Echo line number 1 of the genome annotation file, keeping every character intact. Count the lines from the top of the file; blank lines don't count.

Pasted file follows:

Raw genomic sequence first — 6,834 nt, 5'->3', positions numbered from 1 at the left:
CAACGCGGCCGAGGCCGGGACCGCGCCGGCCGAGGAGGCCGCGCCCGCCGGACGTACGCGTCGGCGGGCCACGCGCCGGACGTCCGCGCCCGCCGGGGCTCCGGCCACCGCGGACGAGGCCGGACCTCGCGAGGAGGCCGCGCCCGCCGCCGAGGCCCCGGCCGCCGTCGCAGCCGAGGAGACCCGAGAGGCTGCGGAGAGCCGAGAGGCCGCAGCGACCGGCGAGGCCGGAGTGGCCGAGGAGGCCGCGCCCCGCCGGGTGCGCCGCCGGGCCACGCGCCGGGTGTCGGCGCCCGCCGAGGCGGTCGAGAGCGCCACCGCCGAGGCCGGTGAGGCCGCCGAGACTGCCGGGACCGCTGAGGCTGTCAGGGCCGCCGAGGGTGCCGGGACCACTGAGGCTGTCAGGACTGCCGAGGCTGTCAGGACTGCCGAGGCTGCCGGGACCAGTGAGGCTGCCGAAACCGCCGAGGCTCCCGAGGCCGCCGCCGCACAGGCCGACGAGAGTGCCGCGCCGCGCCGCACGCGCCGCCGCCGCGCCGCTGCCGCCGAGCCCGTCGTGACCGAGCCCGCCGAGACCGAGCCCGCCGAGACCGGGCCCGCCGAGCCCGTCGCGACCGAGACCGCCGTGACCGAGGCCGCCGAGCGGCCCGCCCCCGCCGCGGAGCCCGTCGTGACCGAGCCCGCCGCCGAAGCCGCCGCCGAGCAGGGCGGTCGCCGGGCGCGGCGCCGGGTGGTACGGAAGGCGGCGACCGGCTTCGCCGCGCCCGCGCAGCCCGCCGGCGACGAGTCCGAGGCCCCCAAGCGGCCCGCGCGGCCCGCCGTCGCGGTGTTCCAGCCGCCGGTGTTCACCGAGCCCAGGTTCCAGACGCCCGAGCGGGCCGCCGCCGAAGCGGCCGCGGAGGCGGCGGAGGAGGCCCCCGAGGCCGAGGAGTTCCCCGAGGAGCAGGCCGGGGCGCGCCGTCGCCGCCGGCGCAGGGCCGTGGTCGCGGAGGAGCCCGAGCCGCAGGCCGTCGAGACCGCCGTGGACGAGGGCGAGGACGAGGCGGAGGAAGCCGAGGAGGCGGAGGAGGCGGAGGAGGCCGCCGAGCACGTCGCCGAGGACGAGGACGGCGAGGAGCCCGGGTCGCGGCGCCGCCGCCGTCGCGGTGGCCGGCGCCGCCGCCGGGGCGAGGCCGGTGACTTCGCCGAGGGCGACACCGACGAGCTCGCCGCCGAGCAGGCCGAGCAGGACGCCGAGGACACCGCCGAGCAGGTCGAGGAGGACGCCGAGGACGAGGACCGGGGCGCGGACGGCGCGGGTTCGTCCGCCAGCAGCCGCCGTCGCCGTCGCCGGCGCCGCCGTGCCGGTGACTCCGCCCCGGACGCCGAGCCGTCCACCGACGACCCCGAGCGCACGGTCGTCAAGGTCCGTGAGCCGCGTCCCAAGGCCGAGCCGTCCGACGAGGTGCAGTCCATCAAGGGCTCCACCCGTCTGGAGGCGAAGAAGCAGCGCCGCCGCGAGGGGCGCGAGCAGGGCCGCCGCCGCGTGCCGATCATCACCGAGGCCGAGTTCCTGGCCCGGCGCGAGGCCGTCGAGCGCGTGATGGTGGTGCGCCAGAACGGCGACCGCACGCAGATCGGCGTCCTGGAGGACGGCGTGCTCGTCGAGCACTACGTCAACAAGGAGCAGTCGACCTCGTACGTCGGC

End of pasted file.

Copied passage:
Raw genomic sequence first — 6,834 nt, 5'->3', positions numbered from 1 at the left: